By choosing not to perform a particular sin, can we reduce the amount of pain that Jesus suffered on the cross?


Email Received:

I would like to share with you a revelation that I feel the Lord showed me yesterday while I was talking to Him. I told the Lord that I wished that I could take back every sin that I had ever committed. His (Jesus') response was "I walked through it with you." Immediately, the Lord showed me something. Bear in mind, while reading this, that there are many more dimensions to time and space than we can comprehend.

By not committing our own FUTURE sin, we lessen the torment that Jesus had to bear for us. In other words, by NOT committing sin, be it large or small, we lessen the anguish He went through for us. We have the ability NOW to change the amount of pain He suffered on Calvary THEN.

I believe this to be from the Lord. I have asked Him today for scriptural confirmation. I would love to hear your thoughts and if you know any scriptural basis for this.


Ted's Response:

I do not know of any specific scriptural confirmation for what you have said. However, I have considered something similar to that, although I do not necessarily consider it to be a revelation from God. I will relay this to you, and then I will address your particular issue.

I feel that we can pray for something that already has happened, but about which we are unaware of the outcome. For instance, let's say that a good friend of mine flew to another city for a conference, which was scheduled to take place at a certain hotel. Then I heard on the news, early this morning, that a tornado swept rhough that city last night.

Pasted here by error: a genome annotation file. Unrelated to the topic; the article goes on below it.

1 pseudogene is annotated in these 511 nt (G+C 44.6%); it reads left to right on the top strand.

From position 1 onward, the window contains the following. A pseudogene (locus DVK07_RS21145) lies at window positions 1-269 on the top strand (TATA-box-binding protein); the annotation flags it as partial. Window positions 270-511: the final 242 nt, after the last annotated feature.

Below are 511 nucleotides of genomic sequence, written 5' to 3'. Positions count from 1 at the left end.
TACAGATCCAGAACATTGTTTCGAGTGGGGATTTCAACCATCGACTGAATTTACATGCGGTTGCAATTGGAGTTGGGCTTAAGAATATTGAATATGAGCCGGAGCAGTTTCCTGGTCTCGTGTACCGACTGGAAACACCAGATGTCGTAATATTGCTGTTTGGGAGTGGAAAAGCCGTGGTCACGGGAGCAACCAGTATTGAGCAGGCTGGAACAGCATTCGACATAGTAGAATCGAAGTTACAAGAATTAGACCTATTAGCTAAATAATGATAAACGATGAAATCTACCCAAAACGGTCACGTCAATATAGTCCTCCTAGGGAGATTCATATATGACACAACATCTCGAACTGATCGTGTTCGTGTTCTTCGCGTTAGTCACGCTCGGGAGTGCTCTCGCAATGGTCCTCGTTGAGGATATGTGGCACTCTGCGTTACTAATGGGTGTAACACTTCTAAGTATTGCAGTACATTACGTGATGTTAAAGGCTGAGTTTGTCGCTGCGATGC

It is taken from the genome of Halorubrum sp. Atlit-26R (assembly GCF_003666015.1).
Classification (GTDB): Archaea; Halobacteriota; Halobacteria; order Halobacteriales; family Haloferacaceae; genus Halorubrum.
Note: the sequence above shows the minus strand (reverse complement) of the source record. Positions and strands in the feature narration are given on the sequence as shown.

One of the structures severely damaged was that hotel where the conference was being held. Furthermore, there were several fatalities and many who were injured, but none of their names had been released yet. I very well might pray, after the fact, that my friend was not injured or killed and that those who were injured might have swift recoveries. Essentially, I think that God would have heard, last night, the prayer that I said today.

You are right that there are many more dimensions to time and space that we cannot comprehend. I absolutely believe that God is outside of time and space, since He created both and cannot be contained inside of either. He exists in eternity past, in the present, and in eternity future, simultaneously. Psalm 90:2 indicates that God is "from everlasting to everlasting." God does not just "look down the corridor of time" to see what is going to happen, as some will claim; He already exists in the future, present, and past, all at once.

In any case, because God inhabits all of time and eternity (Isaiah 57:15), I agree that if we decide not to commit a sin that we had planned to commit, in a sense it does lessen the amount of pain and anguish that Jesus otherwise would have endured on crucifixion day. Of course, since He already has endured that torment and affliction, then it is predestined for us to choose not to commit the sin in the first place. And by our free will choice, we indirectly will have caused His pain and anguish to be less on that crucifixion day in the past.

More about my perspective of how there is a one-to-one correspondence between predestination and free will can be found in my email responses here:


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